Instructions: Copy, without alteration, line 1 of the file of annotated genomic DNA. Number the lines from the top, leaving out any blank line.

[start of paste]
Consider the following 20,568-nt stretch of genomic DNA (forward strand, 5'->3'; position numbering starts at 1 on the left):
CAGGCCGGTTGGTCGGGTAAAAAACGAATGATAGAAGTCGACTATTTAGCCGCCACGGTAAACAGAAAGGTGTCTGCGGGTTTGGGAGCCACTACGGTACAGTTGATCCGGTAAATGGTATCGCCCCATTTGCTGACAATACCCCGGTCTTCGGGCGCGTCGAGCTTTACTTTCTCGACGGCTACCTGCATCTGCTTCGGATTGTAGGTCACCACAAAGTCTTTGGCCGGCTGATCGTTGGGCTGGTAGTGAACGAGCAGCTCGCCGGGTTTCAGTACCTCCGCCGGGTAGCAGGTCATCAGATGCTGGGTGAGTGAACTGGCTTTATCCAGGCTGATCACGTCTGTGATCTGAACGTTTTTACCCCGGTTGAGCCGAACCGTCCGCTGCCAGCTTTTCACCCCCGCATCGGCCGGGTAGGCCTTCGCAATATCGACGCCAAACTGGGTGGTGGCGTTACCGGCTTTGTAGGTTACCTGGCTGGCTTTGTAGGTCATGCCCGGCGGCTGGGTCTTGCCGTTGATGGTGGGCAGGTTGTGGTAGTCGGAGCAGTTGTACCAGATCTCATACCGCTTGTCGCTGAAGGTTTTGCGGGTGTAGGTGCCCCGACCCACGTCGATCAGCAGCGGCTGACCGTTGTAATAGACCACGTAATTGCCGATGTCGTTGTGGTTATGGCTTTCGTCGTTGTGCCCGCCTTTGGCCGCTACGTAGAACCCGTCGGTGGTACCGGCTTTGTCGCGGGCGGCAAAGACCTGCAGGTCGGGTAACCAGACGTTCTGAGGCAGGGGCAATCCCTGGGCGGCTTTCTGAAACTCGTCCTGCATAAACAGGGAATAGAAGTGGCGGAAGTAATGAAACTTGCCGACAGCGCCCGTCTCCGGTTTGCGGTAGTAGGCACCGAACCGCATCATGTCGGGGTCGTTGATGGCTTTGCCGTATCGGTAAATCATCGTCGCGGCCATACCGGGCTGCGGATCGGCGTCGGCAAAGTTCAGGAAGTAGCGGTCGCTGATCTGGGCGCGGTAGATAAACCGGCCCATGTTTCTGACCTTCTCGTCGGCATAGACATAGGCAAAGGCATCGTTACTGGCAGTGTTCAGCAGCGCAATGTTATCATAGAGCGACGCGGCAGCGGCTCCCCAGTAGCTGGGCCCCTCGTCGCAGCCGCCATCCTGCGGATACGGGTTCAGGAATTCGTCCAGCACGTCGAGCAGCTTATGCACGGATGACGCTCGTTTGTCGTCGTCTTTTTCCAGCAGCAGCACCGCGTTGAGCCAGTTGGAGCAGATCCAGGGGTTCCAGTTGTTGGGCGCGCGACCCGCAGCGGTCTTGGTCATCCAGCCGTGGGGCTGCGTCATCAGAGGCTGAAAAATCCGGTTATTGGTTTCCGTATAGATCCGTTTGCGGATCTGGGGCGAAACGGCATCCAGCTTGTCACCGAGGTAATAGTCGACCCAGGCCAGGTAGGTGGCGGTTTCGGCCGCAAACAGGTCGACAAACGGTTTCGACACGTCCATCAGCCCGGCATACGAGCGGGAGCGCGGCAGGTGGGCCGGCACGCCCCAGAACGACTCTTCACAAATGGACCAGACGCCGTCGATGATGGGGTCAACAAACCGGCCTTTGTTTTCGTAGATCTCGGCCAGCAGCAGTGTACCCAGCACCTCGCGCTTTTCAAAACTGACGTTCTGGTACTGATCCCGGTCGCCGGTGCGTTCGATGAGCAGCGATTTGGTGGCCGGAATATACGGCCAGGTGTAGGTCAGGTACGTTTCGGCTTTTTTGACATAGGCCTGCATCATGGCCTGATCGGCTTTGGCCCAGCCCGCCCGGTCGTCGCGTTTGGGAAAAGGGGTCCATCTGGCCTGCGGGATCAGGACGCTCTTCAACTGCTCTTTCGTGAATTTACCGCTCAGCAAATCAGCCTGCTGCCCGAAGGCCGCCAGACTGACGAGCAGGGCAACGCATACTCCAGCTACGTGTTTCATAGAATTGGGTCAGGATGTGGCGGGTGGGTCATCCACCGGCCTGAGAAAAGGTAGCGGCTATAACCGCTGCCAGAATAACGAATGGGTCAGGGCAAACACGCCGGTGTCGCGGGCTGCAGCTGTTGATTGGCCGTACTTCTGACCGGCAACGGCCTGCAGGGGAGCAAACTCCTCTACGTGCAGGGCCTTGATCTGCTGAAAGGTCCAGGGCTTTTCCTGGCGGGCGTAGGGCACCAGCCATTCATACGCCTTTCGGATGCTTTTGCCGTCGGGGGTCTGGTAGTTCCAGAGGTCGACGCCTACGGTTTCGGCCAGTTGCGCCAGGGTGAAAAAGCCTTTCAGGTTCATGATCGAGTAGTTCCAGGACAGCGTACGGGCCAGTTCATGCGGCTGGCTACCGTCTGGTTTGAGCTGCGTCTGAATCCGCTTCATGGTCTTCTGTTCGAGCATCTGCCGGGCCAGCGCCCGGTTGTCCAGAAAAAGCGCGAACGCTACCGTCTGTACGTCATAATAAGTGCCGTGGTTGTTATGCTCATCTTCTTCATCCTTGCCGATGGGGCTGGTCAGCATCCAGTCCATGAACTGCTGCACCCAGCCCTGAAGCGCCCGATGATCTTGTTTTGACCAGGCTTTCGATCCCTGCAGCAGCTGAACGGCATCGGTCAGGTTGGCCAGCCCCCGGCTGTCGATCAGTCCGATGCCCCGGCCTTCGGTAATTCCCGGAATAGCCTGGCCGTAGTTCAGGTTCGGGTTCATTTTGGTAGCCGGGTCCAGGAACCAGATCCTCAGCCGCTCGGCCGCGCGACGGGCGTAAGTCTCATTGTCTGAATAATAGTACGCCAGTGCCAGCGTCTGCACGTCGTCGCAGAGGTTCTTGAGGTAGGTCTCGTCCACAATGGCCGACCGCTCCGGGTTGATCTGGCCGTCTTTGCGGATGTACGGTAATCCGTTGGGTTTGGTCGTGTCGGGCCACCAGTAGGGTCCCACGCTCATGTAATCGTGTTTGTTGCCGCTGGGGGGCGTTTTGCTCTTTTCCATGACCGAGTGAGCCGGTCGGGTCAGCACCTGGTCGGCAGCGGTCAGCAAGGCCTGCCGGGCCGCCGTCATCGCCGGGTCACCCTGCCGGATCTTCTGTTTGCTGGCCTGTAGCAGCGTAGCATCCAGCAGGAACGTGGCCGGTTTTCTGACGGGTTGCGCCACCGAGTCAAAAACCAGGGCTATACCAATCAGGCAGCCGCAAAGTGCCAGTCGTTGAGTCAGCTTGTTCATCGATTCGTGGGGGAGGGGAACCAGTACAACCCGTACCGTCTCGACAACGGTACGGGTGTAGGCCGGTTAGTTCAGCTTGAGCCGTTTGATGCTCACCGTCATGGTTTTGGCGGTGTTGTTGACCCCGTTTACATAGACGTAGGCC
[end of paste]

Consider the following 20,568-nt stretch of genomic DNA (forward strand, 5'->3'; position numbering starts at 1 on the left):